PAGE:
Wilson stands above his college hitting class thanks to his big frame and even bigger tools. He moves well on the field, hits for tremendous power, and uses his cannon arm to full effect. Stanford hitters have a reputation for failing to translate well to professional baseball, usually blamed on poor instruction. Evidence suggests this widespread belief is unfounded, as many successful major league hitters have come out of the Stanford program, including Jed Lowrie and Carlos Quentin. Wilson missed quite a bit of time this season with an elbow injury, which may make him less inclined to sign cheaply.

Clint Frazier, OF

School: Loganville HS
Height: 6'0" Weight: 190 lbs.
Statistics: 76 PA, .521/.553/1.211, 4 2B, 3 3B, 13 HR

Take a twelve minute drive from Austin Meadows' Grayson High School, and one will find Clint Frazier playing at Loganville High School. Like Meadows, Frazier is also a center fielder with outstanding tools. There are some important differences between the two prep prospects, however. Frazier bats right-handed, and his swing is much shorter and quicker than Meadows'. Frazier's approach will lead to fewer walks and more strikeouts, but many more home runs to compensate. He recently converted to center field, although some teams may view him as a right field power bat. I think his natural athleticism demands that he work in center for as long as possible.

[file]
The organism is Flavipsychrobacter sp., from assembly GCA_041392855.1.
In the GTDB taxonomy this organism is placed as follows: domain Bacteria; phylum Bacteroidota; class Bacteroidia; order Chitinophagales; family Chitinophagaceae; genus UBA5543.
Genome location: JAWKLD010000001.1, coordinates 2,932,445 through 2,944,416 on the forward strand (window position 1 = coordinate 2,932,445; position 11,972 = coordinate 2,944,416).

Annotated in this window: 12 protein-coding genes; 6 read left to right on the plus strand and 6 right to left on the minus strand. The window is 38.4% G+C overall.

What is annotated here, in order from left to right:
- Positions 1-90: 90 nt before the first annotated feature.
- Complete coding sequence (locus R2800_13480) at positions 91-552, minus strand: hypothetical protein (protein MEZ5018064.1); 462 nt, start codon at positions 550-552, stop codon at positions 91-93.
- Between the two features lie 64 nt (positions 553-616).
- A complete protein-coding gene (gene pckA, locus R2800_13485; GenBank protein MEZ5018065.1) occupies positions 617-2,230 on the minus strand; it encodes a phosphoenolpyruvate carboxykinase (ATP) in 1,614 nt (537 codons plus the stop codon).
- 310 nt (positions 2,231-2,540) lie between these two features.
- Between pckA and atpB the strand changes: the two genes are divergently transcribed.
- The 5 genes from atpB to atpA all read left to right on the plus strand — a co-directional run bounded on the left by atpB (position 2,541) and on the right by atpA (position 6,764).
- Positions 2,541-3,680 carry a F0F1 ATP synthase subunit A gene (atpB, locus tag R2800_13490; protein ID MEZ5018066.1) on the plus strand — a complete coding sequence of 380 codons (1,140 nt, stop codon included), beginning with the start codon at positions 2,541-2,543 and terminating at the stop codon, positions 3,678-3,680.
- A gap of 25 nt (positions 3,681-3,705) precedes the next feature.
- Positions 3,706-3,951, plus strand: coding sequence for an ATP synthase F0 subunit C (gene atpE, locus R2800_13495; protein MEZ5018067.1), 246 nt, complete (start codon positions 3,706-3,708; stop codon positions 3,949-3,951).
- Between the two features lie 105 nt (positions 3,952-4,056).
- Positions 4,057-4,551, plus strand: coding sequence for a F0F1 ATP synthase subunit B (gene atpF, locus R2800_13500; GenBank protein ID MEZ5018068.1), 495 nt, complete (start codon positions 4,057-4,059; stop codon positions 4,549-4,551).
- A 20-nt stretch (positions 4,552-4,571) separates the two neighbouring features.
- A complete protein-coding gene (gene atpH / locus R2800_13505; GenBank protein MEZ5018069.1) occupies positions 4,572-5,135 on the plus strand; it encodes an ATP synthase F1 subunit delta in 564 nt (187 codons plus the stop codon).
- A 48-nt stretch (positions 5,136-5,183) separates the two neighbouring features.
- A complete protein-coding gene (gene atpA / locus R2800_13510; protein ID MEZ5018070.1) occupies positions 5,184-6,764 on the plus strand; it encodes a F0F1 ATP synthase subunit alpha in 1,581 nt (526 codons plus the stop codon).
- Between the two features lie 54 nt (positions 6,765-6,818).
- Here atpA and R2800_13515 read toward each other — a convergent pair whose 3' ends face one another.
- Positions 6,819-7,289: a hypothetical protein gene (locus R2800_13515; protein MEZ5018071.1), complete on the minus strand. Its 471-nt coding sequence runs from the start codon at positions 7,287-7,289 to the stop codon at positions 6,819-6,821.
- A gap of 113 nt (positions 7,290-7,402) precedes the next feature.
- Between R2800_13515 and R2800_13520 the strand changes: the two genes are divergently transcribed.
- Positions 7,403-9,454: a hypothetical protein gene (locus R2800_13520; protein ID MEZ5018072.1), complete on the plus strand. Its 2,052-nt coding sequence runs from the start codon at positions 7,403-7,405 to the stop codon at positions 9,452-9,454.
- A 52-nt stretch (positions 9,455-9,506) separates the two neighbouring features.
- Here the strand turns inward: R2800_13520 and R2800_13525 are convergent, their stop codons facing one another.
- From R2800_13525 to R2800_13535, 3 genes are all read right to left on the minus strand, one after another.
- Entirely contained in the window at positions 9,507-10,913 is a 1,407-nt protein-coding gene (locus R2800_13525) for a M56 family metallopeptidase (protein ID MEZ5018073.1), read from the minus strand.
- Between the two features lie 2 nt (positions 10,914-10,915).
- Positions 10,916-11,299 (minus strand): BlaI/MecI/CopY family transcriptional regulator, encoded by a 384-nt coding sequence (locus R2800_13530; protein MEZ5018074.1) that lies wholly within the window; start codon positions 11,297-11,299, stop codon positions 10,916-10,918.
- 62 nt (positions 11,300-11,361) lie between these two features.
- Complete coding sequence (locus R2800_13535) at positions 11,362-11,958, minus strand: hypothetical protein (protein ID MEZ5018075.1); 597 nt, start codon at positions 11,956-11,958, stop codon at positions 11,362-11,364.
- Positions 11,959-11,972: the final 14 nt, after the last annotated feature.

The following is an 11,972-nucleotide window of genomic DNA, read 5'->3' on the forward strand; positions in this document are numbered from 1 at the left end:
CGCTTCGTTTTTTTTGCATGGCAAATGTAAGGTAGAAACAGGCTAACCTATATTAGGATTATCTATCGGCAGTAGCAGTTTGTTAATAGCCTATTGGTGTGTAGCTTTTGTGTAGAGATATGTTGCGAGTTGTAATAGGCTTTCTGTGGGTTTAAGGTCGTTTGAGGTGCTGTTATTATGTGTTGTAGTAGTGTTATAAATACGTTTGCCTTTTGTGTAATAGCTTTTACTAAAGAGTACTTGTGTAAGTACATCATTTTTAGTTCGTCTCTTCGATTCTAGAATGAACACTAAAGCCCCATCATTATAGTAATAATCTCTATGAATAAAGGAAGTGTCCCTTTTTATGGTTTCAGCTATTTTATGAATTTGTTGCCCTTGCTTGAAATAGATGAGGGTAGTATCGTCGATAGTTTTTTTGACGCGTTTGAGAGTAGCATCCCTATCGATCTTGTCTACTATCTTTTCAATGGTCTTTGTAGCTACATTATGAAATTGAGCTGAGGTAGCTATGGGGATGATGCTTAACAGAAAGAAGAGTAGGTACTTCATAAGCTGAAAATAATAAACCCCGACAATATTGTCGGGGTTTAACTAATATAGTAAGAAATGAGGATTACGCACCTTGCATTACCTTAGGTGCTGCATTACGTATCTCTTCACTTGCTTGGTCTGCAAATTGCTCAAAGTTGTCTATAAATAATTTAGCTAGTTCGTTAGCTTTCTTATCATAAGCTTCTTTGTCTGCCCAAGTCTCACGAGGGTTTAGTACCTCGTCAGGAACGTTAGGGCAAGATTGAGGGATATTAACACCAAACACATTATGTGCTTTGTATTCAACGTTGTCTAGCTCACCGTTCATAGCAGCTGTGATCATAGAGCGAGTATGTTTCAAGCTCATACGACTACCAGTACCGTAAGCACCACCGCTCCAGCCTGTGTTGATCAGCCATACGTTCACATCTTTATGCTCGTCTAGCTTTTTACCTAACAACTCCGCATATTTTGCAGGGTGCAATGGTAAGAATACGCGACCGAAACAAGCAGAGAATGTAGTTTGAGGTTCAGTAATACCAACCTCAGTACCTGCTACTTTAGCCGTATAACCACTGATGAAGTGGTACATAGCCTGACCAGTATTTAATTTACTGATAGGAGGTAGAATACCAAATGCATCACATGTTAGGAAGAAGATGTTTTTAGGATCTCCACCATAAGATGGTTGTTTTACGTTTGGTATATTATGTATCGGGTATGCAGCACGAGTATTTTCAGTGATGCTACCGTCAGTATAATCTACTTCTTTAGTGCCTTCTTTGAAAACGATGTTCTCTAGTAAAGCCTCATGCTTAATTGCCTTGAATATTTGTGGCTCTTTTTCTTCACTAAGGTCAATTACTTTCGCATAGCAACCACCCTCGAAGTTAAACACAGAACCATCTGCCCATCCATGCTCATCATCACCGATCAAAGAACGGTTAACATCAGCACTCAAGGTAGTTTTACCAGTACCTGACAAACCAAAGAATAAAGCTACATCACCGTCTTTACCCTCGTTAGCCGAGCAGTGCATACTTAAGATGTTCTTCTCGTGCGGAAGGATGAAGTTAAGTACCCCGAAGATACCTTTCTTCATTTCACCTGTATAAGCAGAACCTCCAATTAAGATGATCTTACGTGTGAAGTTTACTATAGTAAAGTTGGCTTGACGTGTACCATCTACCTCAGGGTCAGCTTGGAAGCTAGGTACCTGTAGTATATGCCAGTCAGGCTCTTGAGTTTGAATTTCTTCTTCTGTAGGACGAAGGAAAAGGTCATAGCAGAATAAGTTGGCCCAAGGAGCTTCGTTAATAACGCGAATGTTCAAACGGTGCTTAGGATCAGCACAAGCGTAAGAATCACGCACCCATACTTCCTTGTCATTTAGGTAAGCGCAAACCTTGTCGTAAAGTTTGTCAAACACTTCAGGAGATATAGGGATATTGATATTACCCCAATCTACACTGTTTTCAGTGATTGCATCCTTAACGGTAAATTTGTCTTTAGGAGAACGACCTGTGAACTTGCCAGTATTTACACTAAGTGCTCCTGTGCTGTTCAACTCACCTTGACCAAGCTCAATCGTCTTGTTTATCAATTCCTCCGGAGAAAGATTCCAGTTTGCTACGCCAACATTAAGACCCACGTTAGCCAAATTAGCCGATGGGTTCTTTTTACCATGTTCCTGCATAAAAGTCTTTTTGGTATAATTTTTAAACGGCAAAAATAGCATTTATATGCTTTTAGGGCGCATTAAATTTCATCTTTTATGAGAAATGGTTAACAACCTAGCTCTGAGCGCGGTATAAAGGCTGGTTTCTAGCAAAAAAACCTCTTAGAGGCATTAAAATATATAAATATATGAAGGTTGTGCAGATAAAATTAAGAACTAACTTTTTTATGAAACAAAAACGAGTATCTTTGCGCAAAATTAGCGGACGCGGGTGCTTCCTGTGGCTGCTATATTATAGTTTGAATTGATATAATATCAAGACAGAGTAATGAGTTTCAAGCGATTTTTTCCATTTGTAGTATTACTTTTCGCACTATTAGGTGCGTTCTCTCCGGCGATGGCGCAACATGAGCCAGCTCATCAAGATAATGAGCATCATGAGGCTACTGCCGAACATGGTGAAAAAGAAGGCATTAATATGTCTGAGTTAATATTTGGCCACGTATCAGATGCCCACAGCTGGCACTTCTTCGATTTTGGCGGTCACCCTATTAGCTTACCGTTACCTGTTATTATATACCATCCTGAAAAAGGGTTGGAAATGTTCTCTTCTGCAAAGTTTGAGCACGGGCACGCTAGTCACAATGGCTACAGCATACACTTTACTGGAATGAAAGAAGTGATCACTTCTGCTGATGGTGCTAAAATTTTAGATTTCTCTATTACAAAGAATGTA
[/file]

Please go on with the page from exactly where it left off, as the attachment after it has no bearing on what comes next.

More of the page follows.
Jonathan Crawford, RHP

School: Florida
Height: 6'1" Weight: 205 llbs.
Statistics: 4.35 ERA, 59.2 IP, 47 SO, 24 BB